“Kia Ora” from Auckland
November 1, 2019
At some point during the sixteen hour flight from Chicago to Auckland, I decided to watch all of the videos on New Zealand the small television screen had to offer. After studying up on the geography and history of New Zealand, I took a crash-course tutorial on Maori, the language of the native people of New Zealand, as well as a whole lesson on kia ora. In Maori, kia ora has many meanings; it’s a simple phrase, translating to “hello,” “welcome,” or “thank you.” It also has, according to the airplane’s language tutorial, a deeper, more significant meaning. When you greet someone with kia ora, you are acknowledging every part of that person. You are greeting their family, their friends, their ancestors, their home, their beliefs, their souls, all the while representing those same parts of you.
I took the video to heart. Kia ora is such a welcoming and powerful word, and I want to be very intentional with how I use it.
While my ears crackled and popped with the change in altitude and pressure during the landing, I thought of all of the friends, family, and schools I would be speaking for when I greeted my new host family and teaching staff in Auckland. I thought of my brother, mother, and father, who have all taken their own long-distance adventures of the past couple of years. I thought of Iowa City West High School, where Brady Tobin and I completed the first half of our student teaching this semester, and of all the students and teachers I have gotten to know over the past two months. I thought of my time at Cornell, and of all the people who made this international student teaching experience possible. These are the things I think about when I say kia ora.
My first ten days in Auckland have been absolutely incredible, and it is definitely a shift from Iowa City, Iowa. For starters, we are going into the start of summer, so instead of snow storms and cold weather, people are preparing for the beach and sun. Last weekend, my host family and I mowed the lawn, trimmed hedges, pulled weeds, and cleaned out the swimming pool for the summer holiday. Personally, I have no complaints about the warmer climate, especially after wearing a coat during my last week of student teaching at West High. Other differences between Iowa City and Auckland include the driver’s seat being on the opposite side, as well as driving on the left-hand side of the road, the country’s feverish support of The All Blacks rugby team, and, my personal favorite, tea time, which takes place at 10:30am every day.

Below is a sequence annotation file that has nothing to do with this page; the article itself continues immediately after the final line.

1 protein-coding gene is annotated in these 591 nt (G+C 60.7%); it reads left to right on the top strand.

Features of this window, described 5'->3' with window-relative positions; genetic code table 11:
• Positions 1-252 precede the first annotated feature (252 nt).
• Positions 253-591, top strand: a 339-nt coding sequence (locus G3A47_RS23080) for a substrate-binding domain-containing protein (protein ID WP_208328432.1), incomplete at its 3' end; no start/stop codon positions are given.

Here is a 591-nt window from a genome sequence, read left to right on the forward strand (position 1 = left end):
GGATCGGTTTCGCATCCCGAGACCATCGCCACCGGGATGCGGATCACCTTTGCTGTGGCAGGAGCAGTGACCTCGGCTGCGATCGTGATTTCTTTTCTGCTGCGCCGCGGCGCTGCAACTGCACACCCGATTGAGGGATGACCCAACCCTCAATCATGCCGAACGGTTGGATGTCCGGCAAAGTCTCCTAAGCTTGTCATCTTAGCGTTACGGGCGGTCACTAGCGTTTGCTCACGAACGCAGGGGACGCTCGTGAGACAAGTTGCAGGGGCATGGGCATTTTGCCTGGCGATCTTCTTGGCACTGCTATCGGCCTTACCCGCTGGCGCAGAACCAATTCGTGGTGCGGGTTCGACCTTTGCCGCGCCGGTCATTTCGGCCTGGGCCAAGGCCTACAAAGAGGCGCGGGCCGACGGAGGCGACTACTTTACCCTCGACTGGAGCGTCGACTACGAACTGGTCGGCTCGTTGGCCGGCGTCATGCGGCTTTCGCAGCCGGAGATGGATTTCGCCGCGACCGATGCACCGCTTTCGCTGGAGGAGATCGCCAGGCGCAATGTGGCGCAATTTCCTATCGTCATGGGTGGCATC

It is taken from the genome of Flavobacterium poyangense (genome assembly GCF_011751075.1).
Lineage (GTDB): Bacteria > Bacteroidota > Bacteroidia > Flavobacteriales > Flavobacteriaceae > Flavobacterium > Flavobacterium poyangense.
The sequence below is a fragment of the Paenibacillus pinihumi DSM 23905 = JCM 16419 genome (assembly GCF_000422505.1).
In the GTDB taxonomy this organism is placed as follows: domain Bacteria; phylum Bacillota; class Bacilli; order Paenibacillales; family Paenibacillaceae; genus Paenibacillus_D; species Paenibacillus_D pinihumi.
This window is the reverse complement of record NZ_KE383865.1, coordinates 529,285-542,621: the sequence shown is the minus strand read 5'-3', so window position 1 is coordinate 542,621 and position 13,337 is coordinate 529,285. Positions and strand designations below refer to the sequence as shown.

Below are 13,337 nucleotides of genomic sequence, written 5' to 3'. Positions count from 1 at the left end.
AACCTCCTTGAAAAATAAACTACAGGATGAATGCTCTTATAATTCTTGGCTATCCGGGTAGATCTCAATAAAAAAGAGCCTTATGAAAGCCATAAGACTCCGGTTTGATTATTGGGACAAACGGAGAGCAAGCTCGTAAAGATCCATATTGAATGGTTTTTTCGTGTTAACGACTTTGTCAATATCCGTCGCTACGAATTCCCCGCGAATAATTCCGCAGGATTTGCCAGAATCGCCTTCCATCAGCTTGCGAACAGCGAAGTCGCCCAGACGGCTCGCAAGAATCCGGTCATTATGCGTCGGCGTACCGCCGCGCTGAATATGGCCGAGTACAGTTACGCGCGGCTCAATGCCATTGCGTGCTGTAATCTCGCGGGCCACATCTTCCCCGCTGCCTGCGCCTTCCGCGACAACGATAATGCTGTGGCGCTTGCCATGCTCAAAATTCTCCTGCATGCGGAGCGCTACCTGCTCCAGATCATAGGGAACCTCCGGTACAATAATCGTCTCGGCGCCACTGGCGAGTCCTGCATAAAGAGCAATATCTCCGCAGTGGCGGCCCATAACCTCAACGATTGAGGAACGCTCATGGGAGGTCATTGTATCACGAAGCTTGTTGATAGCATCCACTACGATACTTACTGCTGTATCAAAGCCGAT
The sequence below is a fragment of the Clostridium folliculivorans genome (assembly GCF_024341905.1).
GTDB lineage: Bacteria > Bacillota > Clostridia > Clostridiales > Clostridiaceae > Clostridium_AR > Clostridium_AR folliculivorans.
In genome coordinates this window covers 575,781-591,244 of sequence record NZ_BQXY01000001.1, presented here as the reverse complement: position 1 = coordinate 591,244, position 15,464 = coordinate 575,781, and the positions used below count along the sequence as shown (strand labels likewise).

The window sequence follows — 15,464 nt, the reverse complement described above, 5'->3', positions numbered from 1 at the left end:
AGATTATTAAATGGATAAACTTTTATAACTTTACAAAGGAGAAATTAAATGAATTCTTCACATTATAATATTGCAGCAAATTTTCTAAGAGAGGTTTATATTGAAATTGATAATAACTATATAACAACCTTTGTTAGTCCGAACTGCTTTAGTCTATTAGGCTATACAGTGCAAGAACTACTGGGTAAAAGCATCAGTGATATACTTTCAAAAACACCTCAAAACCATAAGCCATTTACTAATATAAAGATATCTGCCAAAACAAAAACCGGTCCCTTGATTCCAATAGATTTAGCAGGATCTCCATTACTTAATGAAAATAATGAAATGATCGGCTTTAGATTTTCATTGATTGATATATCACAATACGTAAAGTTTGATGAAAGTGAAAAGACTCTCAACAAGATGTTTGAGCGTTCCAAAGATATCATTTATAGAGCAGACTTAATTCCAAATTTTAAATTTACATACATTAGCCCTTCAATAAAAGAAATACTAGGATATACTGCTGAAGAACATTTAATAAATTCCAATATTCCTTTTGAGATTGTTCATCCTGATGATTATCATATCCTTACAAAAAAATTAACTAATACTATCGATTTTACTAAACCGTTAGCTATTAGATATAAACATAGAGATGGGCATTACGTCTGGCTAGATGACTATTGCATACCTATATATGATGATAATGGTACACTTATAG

I am slowly starting to pick up on all of the lingo, the daily schedule, and the ideologies of Takapuna Intermediate Normal School (TNIS), who have graciously accepted me as a student teacher during the last eight weeks of their school year. TNIS organizes its teachers into teams of four, and I have been placed into the Rimu team. The past two weeks, year eight students –the American equivalent of seventh graders– have been working on their Exposition presentations, a project that allows students to pick a topic they are passionate about, conduct research on a thematic or overarching question, and to organize and complete an action plan on their subject. It was incredible to watch the students’ agency and self-advocacy throughout the process, especially when all of their work came together on the Exposition Night. Topics included warming up to prevent injury in sports, ocean and beach pollution, drawing to increase mindfulness, and dozens of other topics. Each student or group of students had a table with a display, as well as some sort of interactive component, and parents and peers meandered through the classrooms like an art gallery while the students spoke on their topics. The projects took a lot of time and effort from both the teachers and the students, and it was fantastic to see all hard work come together on the night.
Outside of school, I’ve been able to grow closer to my host family, comprised of Rosie, James, who also works at TNIS, and their 11 month old, Bryn. Last weekend, we ferried over to Waiheke Island, which is west of Auckland, to stay the night with Rosie’s parents. The scenery was unbelievable, the kind of views I thought you could only see on postcards and in commercials. The lush volcanic mountains and the deep blue of the ocean left me speechless. We moseyed down the beach, sampled wine from Man O’ War Bay, and disappointedly watched The All Blacks lose in the semi-finals of the Rugby World Cup. The loss, however, could not take away from the beauty of the Waiheke.
With the conclusion of Exposition, I hope to gain a clearer understanding of the school schedule at TNIS and of the city of Auckland during the coming weekend. For now, kia ora to all of those back home.
Caleb is from Madison, Wisconsin with a major in education and English and a minor in civic engagement.